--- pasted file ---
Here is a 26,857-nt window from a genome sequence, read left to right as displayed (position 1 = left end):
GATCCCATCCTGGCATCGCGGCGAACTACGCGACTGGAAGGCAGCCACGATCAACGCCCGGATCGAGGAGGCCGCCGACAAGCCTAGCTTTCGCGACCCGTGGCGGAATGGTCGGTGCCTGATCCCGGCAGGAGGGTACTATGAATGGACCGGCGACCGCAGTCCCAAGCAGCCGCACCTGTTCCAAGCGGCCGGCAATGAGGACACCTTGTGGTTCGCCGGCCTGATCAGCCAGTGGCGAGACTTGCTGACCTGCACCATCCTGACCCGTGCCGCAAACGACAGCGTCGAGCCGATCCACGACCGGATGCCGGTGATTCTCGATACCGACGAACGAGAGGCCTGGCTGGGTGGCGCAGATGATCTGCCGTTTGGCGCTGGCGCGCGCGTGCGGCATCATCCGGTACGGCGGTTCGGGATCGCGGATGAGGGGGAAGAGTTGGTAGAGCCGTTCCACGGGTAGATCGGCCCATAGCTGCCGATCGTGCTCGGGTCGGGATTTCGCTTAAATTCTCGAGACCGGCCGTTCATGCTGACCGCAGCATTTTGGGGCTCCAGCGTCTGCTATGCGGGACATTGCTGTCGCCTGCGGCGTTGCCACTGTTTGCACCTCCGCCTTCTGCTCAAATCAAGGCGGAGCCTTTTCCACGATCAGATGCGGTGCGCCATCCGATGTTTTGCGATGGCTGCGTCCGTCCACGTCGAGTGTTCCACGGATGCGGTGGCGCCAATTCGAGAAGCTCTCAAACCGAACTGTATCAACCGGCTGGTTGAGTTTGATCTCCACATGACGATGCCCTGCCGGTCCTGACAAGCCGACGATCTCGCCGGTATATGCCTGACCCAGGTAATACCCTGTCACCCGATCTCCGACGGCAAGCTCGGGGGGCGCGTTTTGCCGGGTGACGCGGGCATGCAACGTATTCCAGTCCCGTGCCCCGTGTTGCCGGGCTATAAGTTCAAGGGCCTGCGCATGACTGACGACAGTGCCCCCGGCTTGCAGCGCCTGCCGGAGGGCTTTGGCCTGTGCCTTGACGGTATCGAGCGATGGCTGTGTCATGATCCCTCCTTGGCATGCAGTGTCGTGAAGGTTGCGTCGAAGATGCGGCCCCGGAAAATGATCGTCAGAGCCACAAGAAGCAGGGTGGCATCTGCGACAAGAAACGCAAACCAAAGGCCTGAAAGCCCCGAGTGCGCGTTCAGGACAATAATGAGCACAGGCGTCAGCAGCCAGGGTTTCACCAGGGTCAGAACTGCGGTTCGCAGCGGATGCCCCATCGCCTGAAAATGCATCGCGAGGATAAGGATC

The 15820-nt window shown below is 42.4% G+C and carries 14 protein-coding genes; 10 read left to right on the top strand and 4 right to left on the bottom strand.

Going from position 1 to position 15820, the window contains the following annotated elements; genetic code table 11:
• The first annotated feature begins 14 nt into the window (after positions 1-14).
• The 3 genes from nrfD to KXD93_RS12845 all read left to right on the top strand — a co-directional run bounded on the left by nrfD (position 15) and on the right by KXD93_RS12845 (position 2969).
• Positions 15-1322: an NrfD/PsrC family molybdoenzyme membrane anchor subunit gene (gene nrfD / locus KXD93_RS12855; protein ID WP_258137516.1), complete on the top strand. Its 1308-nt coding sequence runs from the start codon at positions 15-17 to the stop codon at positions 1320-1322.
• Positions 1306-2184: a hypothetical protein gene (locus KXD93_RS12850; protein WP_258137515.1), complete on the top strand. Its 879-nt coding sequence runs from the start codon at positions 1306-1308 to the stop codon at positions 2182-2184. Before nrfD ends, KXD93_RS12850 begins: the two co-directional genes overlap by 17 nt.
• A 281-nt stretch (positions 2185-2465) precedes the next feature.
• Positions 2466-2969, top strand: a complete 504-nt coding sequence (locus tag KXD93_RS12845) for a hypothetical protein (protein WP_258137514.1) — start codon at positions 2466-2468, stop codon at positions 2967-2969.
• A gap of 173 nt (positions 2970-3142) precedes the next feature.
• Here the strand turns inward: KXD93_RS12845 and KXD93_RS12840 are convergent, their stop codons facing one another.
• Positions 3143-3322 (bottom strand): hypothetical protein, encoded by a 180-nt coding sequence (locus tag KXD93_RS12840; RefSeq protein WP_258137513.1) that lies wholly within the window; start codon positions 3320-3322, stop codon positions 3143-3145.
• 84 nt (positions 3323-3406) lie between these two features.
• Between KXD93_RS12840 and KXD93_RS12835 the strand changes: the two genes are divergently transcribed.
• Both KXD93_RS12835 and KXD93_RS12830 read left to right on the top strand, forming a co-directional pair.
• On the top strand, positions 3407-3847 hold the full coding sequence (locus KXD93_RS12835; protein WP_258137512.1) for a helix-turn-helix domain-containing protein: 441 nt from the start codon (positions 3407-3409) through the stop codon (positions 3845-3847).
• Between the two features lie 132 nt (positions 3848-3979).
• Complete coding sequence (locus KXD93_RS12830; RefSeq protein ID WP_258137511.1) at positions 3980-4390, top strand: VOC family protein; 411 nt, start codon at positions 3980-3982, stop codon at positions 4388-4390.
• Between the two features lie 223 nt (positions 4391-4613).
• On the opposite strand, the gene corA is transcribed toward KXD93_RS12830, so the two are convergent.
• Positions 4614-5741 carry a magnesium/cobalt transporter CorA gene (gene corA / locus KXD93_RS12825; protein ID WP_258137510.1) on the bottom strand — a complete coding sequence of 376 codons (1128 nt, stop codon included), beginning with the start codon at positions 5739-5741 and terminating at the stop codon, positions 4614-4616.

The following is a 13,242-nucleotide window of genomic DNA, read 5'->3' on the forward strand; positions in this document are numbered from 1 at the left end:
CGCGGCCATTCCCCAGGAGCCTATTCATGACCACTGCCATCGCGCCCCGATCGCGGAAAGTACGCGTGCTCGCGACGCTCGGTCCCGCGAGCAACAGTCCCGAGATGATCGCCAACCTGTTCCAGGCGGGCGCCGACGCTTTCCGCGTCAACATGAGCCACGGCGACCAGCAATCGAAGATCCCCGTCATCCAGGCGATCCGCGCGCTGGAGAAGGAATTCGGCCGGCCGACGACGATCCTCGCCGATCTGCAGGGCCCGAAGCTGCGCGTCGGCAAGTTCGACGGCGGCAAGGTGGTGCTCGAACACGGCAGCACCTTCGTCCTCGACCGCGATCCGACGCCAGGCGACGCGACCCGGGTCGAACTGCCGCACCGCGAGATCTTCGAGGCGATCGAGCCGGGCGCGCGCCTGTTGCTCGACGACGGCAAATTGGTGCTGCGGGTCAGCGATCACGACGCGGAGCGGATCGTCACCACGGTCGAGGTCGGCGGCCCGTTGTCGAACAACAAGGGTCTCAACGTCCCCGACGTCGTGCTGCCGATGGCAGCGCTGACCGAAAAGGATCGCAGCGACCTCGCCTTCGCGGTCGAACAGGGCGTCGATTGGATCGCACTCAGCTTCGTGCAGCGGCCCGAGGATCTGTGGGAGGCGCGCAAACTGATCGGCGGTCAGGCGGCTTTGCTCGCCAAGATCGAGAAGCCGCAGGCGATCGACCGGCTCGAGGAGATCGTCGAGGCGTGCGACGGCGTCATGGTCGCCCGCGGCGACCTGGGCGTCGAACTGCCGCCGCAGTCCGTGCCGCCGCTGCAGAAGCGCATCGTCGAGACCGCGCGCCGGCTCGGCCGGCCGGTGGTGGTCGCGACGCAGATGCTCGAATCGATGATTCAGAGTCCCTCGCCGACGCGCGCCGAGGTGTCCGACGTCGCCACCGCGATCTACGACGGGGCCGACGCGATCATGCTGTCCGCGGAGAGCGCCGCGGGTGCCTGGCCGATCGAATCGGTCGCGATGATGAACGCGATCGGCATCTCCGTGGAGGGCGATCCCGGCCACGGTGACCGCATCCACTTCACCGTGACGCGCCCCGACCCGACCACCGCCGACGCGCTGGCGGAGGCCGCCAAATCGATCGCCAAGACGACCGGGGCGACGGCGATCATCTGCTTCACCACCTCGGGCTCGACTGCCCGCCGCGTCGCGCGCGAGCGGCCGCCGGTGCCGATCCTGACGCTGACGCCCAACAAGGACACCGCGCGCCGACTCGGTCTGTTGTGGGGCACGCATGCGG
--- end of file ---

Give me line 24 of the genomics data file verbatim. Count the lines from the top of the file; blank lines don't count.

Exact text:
CGCGGCCATTCCCCAGGAGCCTATTCATGACCACTGCCATCGCGCCCCGATCGCGGAAAGTACGCGTGCTCGCGACGCTCGGTCCCGCGAGCAACAGTCCCGAGATGATCGCCAACCTGTTCCAGGCGGGCGCCGACGCTTTCCGCGTCAACATGAGCCACGGCGACCAGCAATCGAAGATCCCCGTCATCCAGGCGATCCGCGCGCTGGAGAAGGAATTCGGCCGGCCGACGACGATCCTCGCCGATCTGCAGGGCCCGAAGCTGCGCGTCGGCAAGTTCGACGGCGGCAAGGTGGTGCTCGAACACGGCAGCACCTTCGTCCTCGACCGCGATCCGACGCCAGGCGACGCGACCCGGGTCGAACTGCCGCACCGCGAGATCTTCGAGGCGATCGAGCCGGGCGCGCGCCTGTTGCTCGACGACGGCAAATTGGTGCTGCGGGTCAGCGATCACGACGCGGAGCGGATCGTCACCACGGTCGAGGTCGGCGGCCCGTTGTCGAACAACAAGGGTCTCAACGTCCCCGACGTCGTGCTGCCGATGGCAGCGCTGACCGAAAAGGATCGCAGCGACCTCGCCTTCGCGGTCGAACAGGGCGTCGATTGGATCGCACTCAGCTTCGTGCAGCGGCCCGAGGATCTGTGGGAGGCGCGCAAACTGATCGGCGGTCAGGCGGCTTTGCTCGCCAAGATCGAGAAGCCGCAGGCGATCGACCGGCTCGAGGAGATCGTCGAGGCGTGCGACGGCGTCATGGTCGCCCGCGGCGACCTGGGCGTCGAACTGCCGCCGCAGTCCGTGCCGCCGCTGCAGAAGCGCATCGTCGAGACCGCGCGCCGGCTCGGCCGGCCGGTGGTGGTCGCGACGCAGATGCTCGAATCGATGATTCAGAGTCCCTCGCCGACGCGCGCCGAGGTGTCCGACGTCGCCACCGCGATCTACGACGGGGCCGACGCGATCATGCTGTCCGCGGAGAGCGCCGCGGGTGCCTGGCCGATCGAATCGGTCGCGATGATGAACGCGATCGGCATCTCCGTGGAGGGCGATCCCGGCCACGGTGACCGCATCCACTTCACCGTGACGCGCCCCGACCCGACCACCGCCGACGCGCTGGCGGAGGCCGCCAAATCGATCGCCAAGACGACCGGGGCGACGGCGATCATCTGCTTCACCACCTCGGGCTCGACTGCCCGCCGCGTCGCGCGCGAGCGGCCGCCGGTGCCGATCCTGACGCTGACGCCCAACAAGGACACCGCGCGCCGACTCGGTCTGTTGTGGGGCACGCATGCGG